Saturday, December 12, 2009

Seasonal Interlude



The Shepherd's Farewell, Berlioz, from "L'Enfance du Christ"

Smyooth Myusic

A: how was elektra, yo???
J: oh it was good
J: Bullock was good but not hottt
J: Voigt kinda summoned fat voigt!
J: which is a good thing
A: oh word??
J: she sounded way way better
A: nice
J: I thought G--- was going to die
A: "I call on thee, spirit of fat voigt, rise now..."
J: hah
A: die how?
J: just with general elektra excitement
A: kewl
A: his review is great
J: it's really fun
A: hmmm
A: how wuz felicity palmer
J: she's really great
A: i think i have to do the 22nd or the 29th
J: if you do the 29th I'll go with you
J: I fly to chicago in the morn for Kitty Kabs
A: indeed!
A: that is exciting
A: its really an amazing role for her
A: more complex than jenufa is in a way
J: yeah I'm way excited
A: where are you sitting
J: in the $136 orch seats. row HH.
J: basically the Carmelites seats
A: right
A: worth it

As You Don't Like It

So, I saw some things in the past week, starting with From the House of the Dead and, um, Hair, in New York last Saturday, and concluding with As You Like It at the Shakespeare Theatre Company here on Wednesday. While the latter two are somewhat off topic, I shall start with them first for reasons of relevance (lord knows when FTHOTD is coming back) and ease of review writing.

In the case of "As You Like It", this is owing to the incredible and vast suckage of this production. Now, I want to be clear that this really doesn't reflect on anyone in the truly excellent cast, which was filled with a great assortment of committed and skilled actors. No, this is exclusively a case of directorial misconduct in pursuit of the cheap laff.

The opening scene of this "As You Like It" involves a sort of faux old movie gimmick, which was somewhat inexplicable, but quickly forgotten. The first 40-50 minutes of the production is cast in a Puritan milieu, which is a perfectly good, neutral historical period for Shakespeare. The production is spare, but handsome, and we are clearly dealing with a set of actors committed to the task of inhabiting these mercurial characters and delivering Shakespeare's words with insight and passion.

And then, the characters flee to the forest to escape their various fates, and the whole thing becomes an opportunity for the Shakespeare Theatre Company to demonstrate how much worthless bang they can give you for your buck. Under the rubric of "escape to the forest" being synonymous with an "escape to the uncharted land of historic America", this production casts each successive set of scenes in a different period of American history. So for 15 minutes they are in the Civil War era South and they are all doing Gone with the Wind accents. Then they are all cowboys. Then they are on a steamboat. Then they are all silent movie actors. Any of the actual "drama" constructed during the first forty minutes is flushed right down the toilet in the service of this absurd gimmick that allows them to put the characters in different silly costumes and make them speak in different silly voices that elicits kneejerk laughter from the audience. This isn't a play. This is dress-up.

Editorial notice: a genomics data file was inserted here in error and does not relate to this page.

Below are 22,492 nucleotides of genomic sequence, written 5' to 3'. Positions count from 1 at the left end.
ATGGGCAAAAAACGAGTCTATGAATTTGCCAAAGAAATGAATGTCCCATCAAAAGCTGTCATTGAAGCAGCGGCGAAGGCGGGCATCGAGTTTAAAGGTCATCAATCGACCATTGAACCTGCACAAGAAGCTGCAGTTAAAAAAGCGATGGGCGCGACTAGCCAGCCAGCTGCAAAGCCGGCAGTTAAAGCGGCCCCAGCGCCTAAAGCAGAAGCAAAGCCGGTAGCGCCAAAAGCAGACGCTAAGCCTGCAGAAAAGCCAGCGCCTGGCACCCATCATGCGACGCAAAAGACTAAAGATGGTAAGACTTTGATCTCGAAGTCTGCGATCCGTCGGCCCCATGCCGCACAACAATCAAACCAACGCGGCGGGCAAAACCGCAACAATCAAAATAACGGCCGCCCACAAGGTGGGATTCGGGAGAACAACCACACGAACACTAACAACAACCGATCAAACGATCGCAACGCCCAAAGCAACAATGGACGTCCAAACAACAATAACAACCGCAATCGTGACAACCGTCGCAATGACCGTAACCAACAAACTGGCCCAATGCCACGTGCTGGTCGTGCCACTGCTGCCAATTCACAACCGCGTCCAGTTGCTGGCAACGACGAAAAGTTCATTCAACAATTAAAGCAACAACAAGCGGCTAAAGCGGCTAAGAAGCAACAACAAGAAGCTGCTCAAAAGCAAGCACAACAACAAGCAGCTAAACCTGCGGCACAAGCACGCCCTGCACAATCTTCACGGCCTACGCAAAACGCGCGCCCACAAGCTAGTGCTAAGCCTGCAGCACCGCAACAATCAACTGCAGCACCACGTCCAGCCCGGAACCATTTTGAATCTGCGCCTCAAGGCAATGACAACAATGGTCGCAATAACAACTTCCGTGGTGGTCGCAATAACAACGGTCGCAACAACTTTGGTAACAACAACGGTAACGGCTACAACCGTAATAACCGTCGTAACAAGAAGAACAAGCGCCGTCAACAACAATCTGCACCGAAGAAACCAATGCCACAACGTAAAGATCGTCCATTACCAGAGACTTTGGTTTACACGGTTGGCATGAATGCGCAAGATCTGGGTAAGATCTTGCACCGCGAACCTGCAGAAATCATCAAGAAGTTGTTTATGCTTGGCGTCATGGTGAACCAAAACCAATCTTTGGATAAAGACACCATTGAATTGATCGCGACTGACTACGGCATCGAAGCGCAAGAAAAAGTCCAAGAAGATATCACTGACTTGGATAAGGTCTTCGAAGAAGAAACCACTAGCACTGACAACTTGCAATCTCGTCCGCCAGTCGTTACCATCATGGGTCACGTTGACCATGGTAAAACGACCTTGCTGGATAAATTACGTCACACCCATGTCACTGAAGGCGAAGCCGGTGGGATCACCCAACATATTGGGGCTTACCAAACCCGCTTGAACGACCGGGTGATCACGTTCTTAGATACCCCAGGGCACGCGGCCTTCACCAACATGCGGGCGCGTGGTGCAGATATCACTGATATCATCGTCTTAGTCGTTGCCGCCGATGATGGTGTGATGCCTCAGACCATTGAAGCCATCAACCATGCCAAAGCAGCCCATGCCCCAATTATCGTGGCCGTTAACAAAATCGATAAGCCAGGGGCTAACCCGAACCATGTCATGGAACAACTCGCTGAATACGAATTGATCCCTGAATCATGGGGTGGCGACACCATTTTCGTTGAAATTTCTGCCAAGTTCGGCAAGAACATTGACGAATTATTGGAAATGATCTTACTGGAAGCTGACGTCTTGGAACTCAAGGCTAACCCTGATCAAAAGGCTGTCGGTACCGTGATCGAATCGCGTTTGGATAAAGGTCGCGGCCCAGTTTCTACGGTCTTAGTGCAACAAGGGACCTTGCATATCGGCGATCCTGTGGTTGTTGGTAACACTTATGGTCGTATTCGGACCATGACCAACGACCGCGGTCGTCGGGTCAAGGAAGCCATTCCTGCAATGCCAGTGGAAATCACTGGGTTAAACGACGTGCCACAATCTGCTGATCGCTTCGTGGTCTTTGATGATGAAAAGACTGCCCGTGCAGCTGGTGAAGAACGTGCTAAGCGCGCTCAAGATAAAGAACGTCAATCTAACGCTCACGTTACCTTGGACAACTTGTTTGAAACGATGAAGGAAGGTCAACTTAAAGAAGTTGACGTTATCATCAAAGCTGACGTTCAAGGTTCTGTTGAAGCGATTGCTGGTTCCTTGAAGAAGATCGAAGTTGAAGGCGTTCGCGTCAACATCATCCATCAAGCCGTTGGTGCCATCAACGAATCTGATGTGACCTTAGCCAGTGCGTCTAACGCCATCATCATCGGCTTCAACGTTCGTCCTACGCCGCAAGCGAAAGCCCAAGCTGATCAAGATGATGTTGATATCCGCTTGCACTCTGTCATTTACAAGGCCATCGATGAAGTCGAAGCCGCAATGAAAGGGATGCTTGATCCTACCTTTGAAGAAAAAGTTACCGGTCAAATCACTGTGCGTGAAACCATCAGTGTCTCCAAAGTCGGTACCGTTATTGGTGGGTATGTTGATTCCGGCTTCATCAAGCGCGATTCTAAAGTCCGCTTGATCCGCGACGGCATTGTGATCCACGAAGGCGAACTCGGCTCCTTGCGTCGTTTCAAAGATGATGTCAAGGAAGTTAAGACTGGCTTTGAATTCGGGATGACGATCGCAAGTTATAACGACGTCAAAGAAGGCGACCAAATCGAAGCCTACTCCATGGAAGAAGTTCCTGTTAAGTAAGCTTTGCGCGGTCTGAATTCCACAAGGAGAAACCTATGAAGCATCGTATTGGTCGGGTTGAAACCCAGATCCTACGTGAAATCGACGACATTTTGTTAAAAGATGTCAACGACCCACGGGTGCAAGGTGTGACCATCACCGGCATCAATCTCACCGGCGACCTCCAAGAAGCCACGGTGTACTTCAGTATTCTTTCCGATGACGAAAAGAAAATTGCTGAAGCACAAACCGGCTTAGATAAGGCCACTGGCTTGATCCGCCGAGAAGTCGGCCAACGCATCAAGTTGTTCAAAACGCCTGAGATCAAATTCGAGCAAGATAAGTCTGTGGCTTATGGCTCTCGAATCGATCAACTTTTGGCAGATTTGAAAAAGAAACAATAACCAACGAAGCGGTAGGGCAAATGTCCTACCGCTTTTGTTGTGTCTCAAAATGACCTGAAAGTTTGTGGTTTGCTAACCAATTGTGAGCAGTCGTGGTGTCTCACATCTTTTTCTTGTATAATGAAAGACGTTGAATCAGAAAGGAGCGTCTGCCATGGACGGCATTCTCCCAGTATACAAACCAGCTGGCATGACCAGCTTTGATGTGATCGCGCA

In the past year or so that I've been going to Shakespeare Theatre Company's productions, I have often been highly impressed. Their Twelfth Night, Dog in a Manger, and Ion last season were inventive, playful, and honest interpretations of classics that earned whatever gimmicks they indulged in. But this production, and the wretched production of "The Alchemist" I suffered through earlier this fall were both pure chicanery. Shakespeare Theatre Company, please stop this madness and start acting like you trust your audience to appreciate the classics on their own terms and not as vehicles for cheap and vulgar sitcom caricatures. Productions like this are an embarrassment.

Phew. OK. Hair and FTHOTD thoughts coming soon.

Tuesday, December 08, 2009

Seasonal Interlude



The Lamb, John Tavener, based on a poem by William Blake

Friday, December 04, 2009

Strauss in Amsterdam

So, about that Dutch Salome...Parterre has a clip, natch.

First things first: Opera of the Netherlands is housed in the Het Muziektheatre, a modern hall at the southern end of the city's old town. I got a very nice seat on the fringe of the orchestra for less than the price of the Met balcony, tho I think it might have been partial view for the supertitles (surprisingly only in Dutch, since it seems pretty clear that language has about 50 years tops before everyone gives up the ghost and starts speaking English.) Audience (for a Sunday matinee) was probably a notch more hip than your usual Met or Lyric audience, like the usual oldsters plus the monied end of the BAM crowd.